Louise (Vallin, Thill, Pinza [Nearly complete], plus songs by Feraldy, Planel et al.)  (2-Immortal Performances IPCD 1103)
Item# OP3297
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Louise (Vallin, Thill, Pinza [Nearly complete], plus songs by Feraldy, Planel et al.)  (2-Immortal Performances IPCD 1103)
OP3297. LOUISE (Charpentier) [nearly complete], recorded 1935 & Live Performance, 20 Feb., 1943, w.Ninon Vallin, Georges Thill, Ezio Pinza, others (fusion of 1935/1943) Bigot and Beecham cond. Also Carpentier Songs by Germaine Feraldy, Jean Planel & Joseph Lanzone. (Canada) 2-Immortal Performances IPCD 1103. Notes by Richard Caniell. Transfers by Richard Caniell. Elaborate Edition features numerous lovely photos & beautiful 58pp booklet. – 644216109821


“This is another release in Immortal Performances’ Heritage Series, where producer Richard Caniell assembles what to him comes close to an ideal performance from different sources. In this instance, the result is glorious.

LOUISE is an opera that I find deserving of much better treatment than it has been given by history, and that includes how it has been treated on records. The first recording was a 1935 abridgement for French Columbia, under the ‘supervision’ of the composer, with an ideal combination of soprano and tenor, but weak bass-baritone (André Pernet) as Louise’s father, a crucial role. Even worse, Columbia abridged the opera, eliminating approximately half of the music.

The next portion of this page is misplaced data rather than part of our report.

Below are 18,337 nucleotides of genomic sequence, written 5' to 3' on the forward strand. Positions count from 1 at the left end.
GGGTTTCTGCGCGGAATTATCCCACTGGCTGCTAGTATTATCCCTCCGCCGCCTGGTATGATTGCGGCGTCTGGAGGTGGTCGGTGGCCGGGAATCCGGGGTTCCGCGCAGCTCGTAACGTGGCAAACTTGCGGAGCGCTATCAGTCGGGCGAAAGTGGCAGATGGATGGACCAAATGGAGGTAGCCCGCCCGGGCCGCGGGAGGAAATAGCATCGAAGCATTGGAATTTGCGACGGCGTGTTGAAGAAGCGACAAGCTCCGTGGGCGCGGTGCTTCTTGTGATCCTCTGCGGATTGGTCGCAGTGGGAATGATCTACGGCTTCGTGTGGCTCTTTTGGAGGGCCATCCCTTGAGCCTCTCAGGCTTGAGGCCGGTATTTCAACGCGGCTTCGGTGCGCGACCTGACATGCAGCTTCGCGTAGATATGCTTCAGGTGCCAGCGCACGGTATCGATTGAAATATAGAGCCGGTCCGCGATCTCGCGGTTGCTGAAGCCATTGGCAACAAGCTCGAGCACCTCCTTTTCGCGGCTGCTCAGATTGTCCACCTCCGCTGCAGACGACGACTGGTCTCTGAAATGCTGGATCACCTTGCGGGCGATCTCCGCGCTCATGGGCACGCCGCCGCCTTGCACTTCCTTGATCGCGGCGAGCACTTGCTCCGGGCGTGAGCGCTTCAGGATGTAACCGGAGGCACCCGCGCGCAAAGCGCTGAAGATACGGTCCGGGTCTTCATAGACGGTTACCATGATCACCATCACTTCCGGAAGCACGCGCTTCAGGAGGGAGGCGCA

Also of interest is a 1943 Met broadcast released by Naxos, conducted by Thomas Beecham, with Grace Moore, Raoul Jobin, and Ezio Pinza. Moore is satisfactory in the title role, but no more. She doesn’t seem able to vary the color and intensity of her voice. However, the existence of that Met broadcast gave Richard Caniell the opportunity to create a conflation that put the extraordinary Pinza into the 1935 recording, in place of the ineffective Father portrayed by Pernet. Caniell’s Heritage Series is quite open about the substitutions it makes, and he has received what I consider to be deeply unfair criticism for assembling casts that did not actually record the opera together. It is a complaint that I don’t understand, simply on the grounds that he is upfront about what he does, and if you don’t like the idea you won’t buy the discs. You aren’t being tricked in any way. For me, the idea needs to be judged on how successfully it has been executed, and as is usually the case with Caniell, the execution is remarkable.